The MJO is characterized by an eastward progression of large regions of both enhanced and suppressed tropical rainfall.

The SAL (Saharan Air Layer) maybe a factor. The SAL at times can be a very intense, dry and dusty layer of the atmosphere. This can suppress any tropical cyclone development. The image from CIMSS shows a major layer of dust in the Eastern Atlantic.

Vertical Shear is in the 15-20 knot range but is is decreasing as the wave moves westward.

The SST’s (Sea Surface Temperature) in the area are above average (anomaly) and are 28°-29° Celsius or (82° – 84° Fahrenheit). Tropical Cyclones tend to need a minimum of 26° Celsius and above for anything to develop.

It is still to early to what will transpire with this wave but this is the time of year when storms will soon be developing in the Eastern Atlantic rather than the Caribbean or Gulf of Mexico. My own feeling is that won’t develop and can be counted out for at least the next couple days or will dissipate entirely.


Invest 93L

Starting yesterday, a system was beginning to catch the eyes of those who are interested in the tropical weather. A modest to strong region of very intense thunderstorms that are in the Caribbean are beginning to look like that we may soon have the first tropical depression (at least in the Atlantic basin). Wind shear in the area is very low, the SST’s are very warm – 29 to 30 degrees Celsius. The MJO (Madden-Julian Oscillation) also does seem to favor tropical development. It is now in the wet-phase over that region. One negative side is there has not been a lot of spin according to the University of Wisconsin 850 mb relative vorticity analysis. 93L will probably begin to get an increased inflow from low level air and help the development of the spin soon.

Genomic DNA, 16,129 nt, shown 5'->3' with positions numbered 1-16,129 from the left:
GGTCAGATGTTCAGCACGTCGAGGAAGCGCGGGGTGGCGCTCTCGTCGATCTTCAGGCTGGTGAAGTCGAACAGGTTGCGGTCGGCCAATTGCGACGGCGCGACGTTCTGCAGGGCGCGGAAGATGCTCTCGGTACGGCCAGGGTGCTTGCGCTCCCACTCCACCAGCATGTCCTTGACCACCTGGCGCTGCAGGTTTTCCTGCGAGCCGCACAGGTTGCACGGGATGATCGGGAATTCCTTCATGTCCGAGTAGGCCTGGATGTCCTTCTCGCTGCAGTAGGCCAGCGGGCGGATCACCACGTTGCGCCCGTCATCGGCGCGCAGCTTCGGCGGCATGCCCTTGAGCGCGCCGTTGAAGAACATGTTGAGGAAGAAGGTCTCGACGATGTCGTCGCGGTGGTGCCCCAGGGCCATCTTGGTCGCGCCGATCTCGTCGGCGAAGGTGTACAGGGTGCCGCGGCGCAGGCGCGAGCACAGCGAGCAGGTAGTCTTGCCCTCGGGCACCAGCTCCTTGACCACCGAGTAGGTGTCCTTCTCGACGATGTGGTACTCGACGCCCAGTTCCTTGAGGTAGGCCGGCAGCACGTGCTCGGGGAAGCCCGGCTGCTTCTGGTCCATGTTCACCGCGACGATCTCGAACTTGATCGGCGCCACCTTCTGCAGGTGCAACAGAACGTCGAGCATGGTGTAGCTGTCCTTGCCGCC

At this time the NHC is calling for a 40% chance of developing of into a tropical depression. I wouldn’t see that until at least Wednesday maybe even Thursday. The GFS, NOGAPS, and UKMET models have been very reluctant to develop 93L for the time being. The GFDL model is expecting 93L to be a weak tropical storm in the next 5 days. At this time – the GFDL has been flip-flopping so lets just see what happens.

One worry is the possible flooding in Haiti. Any mudslides then there will be some unfortunate deaths. Lets just pray this will not be the case. Haiti has had enough over the past couple years.

As always – please use the NHC or your local weather for official information.